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What do people count?

Descriptive

TypeOfResource
Text
TitleInfo (ID = T-1)
Title
What do people count?
SubTitle
perceptual and conceptual influences on what is considered a countable object
TitleInfo (ID = T-2); (type = alternative)
Title
Perceptual and conceptual influences on what is considered a countable object
Identifier (displayLabel = ); (invalid = )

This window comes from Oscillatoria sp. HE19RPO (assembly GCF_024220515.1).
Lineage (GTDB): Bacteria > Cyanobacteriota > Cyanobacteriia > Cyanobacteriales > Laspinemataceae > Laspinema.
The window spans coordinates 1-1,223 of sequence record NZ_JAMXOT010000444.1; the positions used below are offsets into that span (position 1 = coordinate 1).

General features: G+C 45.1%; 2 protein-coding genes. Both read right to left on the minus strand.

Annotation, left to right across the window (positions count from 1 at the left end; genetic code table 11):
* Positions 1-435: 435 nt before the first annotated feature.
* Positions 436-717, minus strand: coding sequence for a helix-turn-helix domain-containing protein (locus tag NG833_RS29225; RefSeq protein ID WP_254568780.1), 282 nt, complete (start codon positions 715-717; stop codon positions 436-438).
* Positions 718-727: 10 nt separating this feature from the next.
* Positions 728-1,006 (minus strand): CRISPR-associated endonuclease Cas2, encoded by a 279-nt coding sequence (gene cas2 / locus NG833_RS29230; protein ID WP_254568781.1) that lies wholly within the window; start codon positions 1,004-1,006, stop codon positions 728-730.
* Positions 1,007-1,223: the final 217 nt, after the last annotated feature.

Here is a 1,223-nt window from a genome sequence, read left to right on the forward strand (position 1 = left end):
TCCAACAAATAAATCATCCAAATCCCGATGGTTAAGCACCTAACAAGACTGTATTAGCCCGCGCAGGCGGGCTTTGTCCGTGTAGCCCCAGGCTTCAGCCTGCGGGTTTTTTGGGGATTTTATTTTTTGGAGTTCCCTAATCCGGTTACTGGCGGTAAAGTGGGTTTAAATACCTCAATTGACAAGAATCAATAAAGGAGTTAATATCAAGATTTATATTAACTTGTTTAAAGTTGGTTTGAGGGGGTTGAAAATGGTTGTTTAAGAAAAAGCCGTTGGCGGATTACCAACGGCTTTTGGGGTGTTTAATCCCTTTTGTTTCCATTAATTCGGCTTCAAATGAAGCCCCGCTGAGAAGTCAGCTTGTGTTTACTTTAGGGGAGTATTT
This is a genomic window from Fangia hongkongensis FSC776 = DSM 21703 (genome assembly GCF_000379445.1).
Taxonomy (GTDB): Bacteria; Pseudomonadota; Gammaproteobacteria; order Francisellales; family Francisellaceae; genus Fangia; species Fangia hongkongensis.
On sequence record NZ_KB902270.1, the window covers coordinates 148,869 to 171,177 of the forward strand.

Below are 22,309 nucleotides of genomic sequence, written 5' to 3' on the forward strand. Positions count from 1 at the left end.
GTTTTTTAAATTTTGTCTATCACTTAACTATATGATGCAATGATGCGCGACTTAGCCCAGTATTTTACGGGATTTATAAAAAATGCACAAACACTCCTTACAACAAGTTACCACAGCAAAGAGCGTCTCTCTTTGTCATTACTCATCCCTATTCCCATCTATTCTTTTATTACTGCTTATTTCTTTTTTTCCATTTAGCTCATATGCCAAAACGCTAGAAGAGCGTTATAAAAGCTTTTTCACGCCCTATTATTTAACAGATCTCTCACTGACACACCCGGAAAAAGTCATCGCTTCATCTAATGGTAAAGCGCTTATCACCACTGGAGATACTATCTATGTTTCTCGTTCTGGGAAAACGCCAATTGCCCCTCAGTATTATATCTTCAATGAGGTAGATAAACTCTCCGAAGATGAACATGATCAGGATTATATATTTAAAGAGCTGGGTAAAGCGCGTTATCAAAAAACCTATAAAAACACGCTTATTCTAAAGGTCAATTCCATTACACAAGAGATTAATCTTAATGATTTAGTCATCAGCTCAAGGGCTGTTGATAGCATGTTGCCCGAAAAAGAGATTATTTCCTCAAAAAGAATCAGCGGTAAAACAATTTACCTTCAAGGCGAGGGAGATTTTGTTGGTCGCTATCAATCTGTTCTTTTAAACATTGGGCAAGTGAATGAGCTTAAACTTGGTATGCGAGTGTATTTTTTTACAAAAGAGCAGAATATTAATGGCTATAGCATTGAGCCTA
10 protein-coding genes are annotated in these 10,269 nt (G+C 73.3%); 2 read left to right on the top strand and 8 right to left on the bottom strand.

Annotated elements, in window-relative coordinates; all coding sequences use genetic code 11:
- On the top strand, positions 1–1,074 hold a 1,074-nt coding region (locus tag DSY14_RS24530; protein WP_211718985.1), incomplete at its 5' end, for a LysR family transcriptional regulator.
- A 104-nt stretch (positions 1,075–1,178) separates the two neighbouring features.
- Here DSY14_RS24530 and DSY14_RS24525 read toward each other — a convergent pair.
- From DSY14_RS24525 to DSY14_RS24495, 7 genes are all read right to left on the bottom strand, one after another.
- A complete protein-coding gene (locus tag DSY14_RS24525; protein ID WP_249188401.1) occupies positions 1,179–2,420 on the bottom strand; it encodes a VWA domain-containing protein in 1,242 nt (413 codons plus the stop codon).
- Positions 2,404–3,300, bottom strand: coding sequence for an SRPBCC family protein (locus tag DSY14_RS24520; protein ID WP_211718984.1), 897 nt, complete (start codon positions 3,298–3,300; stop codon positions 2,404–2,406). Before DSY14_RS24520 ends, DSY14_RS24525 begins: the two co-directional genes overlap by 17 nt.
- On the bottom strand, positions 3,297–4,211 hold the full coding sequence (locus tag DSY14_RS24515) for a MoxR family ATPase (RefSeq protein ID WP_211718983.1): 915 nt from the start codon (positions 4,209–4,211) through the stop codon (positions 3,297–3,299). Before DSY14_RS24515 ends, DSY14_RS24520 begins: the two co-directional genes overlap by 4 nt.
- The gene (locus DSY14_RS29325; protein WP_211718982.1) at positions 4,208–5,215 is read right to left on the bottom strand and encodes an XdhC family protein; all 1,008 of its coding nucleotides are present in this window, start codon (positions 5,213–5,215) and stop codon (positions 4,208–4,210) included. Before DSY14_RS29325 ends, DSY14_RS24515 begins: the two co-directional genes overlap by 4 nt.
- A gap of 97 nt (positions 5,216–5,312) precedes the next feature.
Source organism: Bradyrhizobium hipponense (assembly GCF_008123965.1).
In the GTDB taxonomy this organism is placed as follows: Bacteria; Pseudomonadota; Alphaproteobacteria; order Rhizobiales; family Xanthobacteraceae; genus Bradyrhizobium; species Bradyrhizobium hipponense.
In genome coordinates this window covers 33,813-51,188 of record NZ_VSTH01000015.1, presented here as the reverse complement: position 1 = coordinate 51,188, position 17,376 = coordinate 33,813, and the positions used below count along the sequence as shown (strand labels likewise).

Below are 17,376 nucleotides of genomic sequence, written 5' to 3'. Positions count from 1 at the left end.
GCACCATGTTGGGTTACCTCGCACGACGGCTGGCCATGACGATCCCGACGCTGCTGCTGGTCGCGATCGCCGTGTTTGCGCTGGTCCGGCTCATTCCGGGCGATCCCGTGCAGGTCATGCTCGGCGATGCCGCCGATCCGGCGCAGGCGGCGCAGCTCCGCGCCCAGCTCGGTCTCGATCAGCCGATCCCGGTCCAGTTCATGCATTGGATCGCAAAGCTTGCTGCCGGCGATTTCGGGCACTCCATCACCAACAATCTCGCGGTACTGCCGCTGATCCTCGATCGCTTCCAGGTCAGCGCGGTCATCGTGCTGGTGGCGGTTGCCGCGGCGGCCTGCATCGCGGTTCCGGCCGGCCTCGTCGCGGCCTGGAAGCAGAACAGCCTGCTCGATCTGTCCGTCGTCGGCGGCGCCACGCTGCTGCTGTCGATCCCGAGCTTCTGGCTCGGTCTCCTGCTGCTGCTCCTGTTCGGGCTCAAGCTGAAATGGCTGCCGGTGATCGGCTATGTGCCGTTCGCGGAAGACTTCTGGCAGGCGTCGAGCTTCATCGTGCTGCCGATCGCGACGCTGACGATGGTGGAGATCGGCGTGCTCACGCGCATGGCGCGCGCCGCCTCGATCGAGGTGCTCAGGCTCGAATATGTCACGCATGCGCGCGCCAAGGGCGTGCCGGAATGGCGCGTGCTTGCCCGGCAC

ETD_1999
Identifier (type = hdl)
http://hdl.rutgers.edu/1782.2/rucore10001600001.ETD.000051980
Language (objectPart = )
LanguageTerm (authority = ISO639-2); (type = code)
eng
Genre (authority = marcgt)
theses
Subject (ID = SBJ-1); (authority = RUETD)
Topic
Psychology
Subject (ID = SBJ-2); (authority = ETD-LCSH)
Topic
Concepts
Subject (ID = SBJ-3); (authority = ETD-LCSH)
Topic
Abstraction
Subject (ID = SBJ-4); (authority = ETD-LCSH)
Topic
Perception
Abstract